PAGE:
For instance, we want to be able to add clients. On the fly. We plan to have many - like more than 20. So we certainly don't want to have our database definition in settings, all written out like the Django tutorials. At the very least, a loop over db names.

def add_db_to_databases(DATABASES,name):
if name in DATABASES:
DATABASES[name] = {
'HOST': 'localhost',
'PORT': '',
'NAME': name,
'USER': '',
'ENGINE': '',
'autocommit': True,

for name in pro_dbs.names:
DATABASES = add_db_to_databases(DATABASES,name)

What I did there is take the names from another python file, which contains a simple python list of names.

I needed to be able to add clients on the fly. This is the hard part; as of yet I have two stumbling blocks with only partial workarounds.
  1. I'd love to have the database names in a database themselves. Soooo much better than reading the python file with the names into a list, appending the new name to the list, than writing back to the file. But how to load from a database in the django settings file itself? It's been engineered not to allowed that.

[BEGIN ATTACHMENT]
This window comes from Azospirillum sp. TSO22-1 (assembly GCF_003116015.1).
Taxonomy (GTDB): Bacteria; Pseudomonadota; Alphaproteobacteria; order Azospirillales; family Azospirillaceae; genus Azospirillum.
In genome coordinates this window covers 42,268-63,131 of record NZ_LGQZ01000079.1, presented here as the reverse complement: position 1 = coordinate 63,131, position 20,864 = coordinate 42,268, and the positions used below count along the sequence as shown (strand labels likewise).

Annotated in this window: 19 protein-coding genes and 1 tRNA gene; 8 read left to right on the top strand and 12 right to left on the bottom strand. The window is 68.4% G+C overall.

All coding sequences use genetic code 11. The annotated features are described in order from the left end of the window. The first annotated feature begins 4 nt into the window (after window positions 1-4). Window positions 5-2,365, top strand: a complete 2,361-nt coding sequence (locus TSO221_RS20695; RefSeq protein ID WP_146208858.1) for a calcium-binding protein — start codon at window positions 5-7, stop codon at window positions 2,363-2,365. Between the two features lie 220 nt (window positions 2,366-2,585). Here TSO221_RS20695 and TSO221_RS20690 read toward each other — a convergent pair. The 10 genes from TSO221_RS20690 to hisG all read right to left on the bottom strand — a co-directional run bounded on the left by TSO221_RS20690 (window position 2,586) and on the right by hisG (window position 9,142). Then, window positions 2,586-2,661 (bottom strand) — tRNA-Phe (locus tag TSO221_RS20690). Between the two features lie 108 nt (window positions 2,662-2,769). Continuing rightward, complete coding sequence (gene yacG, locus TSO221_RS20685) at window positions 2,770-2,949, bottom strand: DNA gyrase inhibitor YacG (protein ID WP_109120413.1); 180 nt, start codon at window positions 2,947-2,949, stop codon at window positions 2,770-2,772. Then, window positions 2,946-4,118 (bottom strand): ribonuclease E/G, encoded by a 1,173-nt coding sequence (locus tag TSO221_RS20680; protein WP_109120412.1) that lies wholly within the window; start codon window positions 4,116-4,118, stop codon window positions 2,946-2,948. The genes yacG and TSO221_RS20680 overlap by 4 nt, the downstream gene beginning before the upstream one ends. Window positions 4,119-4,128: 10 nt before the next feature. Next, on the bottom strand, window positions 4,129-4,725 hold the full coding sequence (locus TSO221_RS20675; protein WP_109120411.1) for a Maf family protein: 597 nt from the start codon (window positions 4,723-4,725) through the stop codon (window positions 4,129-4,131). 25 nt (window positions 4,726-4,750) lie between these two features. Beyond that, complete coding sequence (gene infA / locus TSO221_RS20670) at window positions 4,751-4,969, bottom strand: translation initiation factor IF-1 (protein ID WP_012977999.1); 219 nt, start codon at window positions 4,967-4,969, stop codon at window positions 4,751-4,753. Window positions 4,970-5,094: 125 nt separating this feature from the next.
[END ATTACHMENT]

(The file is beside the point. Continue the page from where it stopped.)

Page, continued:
2. I'd love to be able to update settings without restarting the server. You can do certain things in that vein by messing with django.conf.settings, but it's unclear how well that'll hold up under multithreading.

All in all, not a facepalm worthy subject, but very interesting.

Wednesday, October 5, 2011

web scraping and microformats

This proved very helpful to me. It's a short, concise explanation of how to extract data from the structured markup of a website in python. It's a no-brainer, but sometimes you need someone to show you the no-brainer before it becomes one for you.